“If Japan has the motivation, it can do this, too. We have the technological know-how. Japan can do anything that Germany can.”
That’s the official word about the future of renewable energy in Japan from the Environment Ministry’s Low Carbon Society Promotion Office, at least as far as deputy director Sei Kato is concerned.
Since the March 2011 Fukushima Daiichi nuclear disaster in Japan, public confidence in nuclear power fell and the prime minister swore to slash nuclear power. Since the country depended on nuclear power to meet 30 percent of its national energy demand prior to last year, the country plunged into a national crisis. Many Japanese citizens found the months immediately following the disaster to be the worst since the post-World War II years.
The Japanese government is scrambling to get the nation’s energy supply back up to meet demand, particularly since they are heading into the hottest months of the year. Demand for electricity will outstrip supply dramatically–by as much as 16% during peak hours according to experts.
Switching from a dependence on nuclear power to a mix of oil, gas, hydropower and renewable energy has been costly. Fox News estimated, via the International Energy Agency, that shutting all 50 of Japan’s nuclear plants increases oil demand by 465,000 barrels a day to 4.5 million barrels a day, raising Japan’s daily costs by about $100 million.
As a result, Japan posted its largest trade deficit ever in 2011 and has become even more dependent on gas and oil imports; Japan is resource-poor in those fossil fuels, which now account for 90 percent of total energy generation in the country.
As a sustainable alternative, Japan is now considering ambitious renewable energy targets, anywhere from 25 to 35 percent of total energy production in the next two decades, inspired by Germany’s dramatic renewable energy revolution in recent years. Germany increased its renewable energy production from a mere 5 percent in 1990 to 20 percent in 2010, and still growing thanks to overwhelmingly successful feed-in tariff programs (which are now being scaled back in order to stabilize the market).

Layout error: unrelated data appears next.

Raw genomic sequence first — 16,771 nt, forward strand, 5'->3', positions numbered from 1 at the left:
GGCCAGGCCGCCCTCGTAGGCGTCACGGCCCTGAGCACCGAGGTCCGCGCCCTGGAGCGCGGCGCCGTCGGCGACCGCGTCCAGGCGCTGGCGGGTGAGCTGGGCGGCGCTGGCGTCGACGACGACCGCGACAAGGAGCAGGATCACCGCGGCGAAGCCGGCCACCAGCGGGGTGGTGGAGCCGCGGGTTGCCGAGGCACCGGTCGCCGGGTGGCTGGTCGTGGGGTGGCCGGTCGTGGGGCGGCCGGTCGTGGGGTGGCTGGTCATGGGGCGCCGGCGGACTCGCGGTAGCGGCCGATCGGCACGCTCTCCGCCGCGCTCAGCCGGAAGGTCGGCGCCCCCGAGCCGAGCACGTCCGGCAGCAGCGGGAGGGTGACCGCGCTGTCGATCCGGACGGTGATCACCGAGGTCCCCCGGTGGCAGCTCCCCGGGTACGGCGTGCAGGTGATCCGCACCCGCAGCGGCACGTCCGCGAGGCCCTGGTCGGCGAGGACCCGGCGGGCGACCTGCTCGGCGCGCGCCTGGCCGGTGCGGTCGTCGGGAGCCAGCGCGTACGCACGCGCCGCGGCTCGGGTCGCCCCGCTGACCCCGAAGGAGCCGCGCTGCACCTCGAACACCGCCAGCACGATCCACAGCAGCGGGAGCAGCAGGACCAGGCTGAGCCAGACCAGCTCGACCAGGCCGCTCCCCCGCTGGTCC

While the Japanese public is determined to survive without nuclear power, it will be a struggle to get renewable energy projects up and running in the country.
Utility companies with billions invested in nuclear power plants are lobbying to have their power sources reintroduced, and renewable energy developments for their part will require billions more in investment capital. Regulations aren’t favorable towards renewables at this point in time, and the national power grid isn’t designed to handle the sometimes-volatile contributions from energy sources like wind and solar.
But despite obstacles, Japan is already moving forward: last week the government approved feed-in tariffs to stimulate renewable energy investment. The tariffs will guarantee higher returns for renewable energy than for traditional energy.